With over 8.5 million items, Kew’s Herbarium and Fungarium house the largest and most diverse botanical and mycological collections in the world i. They represent over 95% of known flowering plant genera and more than 60% of known fungal genera and yet, only 20% of this knowledge is available online. POWO is Kew's way of turning 250 years of botanical knowledge into an open and accessible online global resource.
POWO draws together Kew's extensive data resources including its regional Floras and monographs, alongside images from the digitisation of the collections. The portal has been designed to maximise accessibility and enables the dissemination of plant information to its users via a mobile, tablet or desktop computer.
POWO was launched in March 2017 with a focus on key tropical African Floras - Flora Zambesiaca, Flora of West Tropical Africa and Flora of Tropical East Africa specifically. Descriptive data from these Floras was linked via a curated taxonomy to images from the digitisation of the collections enabling Kew to finally put a substantial part of these Floras online. In addition, data from Kew's Grassbase and PalmWeb databases have also been included along with species level data for some but not all Orchids.
It is important to note that POWO is not perfect and represents work in progress - see Limitations below. Ultimately, POWO will become a single point of access for authoritative plant species information, a multi-dimensional catalogue of plant life, including information on identification, distribution, traits, conservation, molecular phylogenies and uses. The codebase is open source and Kew hopes to support existing partner networks to set up their own portals, creating a distributed network of botanical data hubs. POWO aims to become a resource that has global coverage which can empower and inform citizens, policy makers, conservationists and farmers everywhere, about the importance of plants and fungi to life.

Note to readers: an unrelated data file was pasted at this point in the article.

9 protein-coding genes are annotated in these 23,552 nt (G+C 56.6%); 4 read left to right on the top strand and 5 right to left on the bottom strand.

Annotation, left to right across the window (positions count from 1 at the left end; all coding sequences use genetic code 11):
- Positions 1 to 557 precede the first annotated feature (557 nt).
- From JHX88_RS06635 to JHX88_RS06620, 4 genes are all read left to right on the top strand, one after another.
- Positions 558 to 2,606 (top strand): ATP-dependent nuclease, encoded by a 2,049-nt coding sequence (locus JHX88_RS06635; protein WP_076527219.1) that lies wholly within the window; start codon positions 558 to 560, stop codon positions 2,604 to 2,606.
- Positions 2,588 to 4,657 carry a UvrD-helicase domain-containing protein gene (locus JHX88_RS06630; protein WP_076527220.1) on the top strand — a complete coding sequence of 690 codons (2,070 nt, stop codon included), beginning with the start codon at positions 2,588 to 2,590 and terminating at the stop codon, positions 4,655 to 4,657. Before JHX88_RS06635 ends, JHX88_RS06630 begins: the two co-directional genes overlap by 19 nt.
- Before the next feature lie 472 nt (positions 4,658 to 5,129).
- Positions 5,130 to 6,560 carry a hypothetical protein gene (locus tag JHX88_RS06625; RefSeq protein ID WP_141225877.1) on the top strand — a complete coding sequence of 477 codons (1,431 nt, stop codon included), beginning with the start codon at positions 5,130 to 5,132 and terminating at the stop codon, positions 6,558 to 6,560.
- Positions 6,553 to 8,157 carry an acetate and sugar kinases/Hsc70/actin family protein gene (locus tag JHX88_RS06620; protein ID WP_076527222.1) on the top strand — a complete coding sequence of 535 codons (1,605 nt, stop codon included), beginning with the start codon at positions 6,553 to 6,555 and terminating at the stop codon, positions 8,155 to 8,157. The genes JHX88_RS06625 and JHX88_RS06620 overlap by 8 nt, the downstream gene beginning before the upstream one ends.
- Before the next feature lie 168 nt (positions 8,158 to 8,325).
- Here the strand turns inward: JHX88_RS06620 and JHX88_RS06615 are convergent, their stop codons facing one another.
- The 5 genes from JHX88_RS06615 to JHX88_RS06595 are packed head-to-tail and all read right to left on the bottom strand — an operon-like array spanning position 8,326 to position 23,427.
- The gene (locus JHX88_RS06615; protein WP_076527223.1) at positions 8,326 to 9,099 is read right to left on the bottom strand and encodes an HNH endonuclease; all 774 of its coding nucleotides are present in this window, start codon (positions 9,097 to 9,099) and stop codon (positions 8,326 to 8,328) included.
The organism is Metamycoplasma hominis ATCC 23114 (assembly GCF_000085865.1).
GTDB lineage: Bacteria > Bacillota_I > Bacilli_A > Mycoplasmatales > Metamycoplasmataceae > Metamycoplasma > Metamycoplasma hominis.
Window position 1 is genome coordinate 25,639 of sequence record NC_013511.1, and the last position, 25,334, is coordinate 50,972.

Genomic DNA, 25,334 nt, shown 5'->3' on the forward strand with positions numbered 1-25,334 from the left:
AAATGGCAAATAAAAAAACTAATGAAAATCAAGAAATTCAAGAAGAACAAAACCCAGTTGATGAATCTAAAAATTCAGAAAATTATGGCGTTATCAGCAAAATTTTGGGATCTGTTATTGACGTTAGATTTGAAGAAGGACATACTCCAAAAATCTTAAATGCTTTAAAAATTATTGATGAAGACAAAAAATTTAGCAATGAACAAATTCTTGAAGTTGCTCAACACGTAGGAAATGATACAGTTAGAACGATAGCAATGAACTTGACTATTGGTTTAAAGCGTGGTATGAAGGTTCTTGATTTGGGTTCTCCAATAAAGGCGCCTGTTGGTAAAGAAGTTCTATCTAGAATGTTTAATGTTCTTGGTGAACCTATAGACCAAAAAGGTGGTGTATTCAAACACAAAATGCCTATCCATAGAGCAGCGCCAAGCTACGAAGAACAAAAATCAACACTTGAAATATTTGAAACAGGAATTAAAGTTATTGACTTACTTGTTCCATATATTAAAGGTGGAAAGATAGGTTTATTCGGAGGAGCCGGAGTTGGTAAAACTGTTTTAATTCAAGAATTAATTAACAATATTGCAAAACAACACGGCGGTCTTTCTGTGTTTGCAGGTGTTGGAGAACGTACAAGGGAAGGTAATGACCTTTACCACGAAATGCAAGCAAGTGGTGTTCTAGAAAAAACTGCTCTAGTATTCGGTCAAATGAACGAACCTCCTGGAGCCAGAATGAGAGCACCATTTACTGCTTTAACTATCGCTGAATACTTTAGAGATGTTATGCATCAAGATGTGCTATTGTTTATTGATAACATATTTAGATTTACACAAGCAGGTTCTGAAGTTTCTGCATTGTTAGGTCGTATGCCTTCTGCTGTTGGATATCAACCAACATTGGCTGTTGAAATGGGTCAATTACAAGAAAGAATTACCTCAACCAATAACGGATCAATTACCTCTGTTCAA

Data comes from a variety of sources which are both monographic (global) and regional in scope. These data sources vary in the extent to which comprehensive synonymy is included, their stage of development (proximity to publication) and the degree to which they have been exposed to peer review.
POWO is a dynamic resource and content is added continuously. By 2020, POWO will be the most comprehensive single information resource covering all plants. We make taxonomic decisions from peer reviewed, curated, authoritative sources where we can, but not in every case. POWO therefore should only be treated as advisory. Other, more authoritative lists may exist for particular regions or taxa.
Citation and attribution
If you use our data, we strongly encourage you to cite or reference this work as you would any other scientific research (even if the license does not explicitly require you to).
Many of the datasets are the result of a huge amount of time and effort invested by Kew staff and collaborators. Some represent an individual's work over many decades. Citing this data allows us to measure the impact of the research and encourages others to deposit their data into the portal.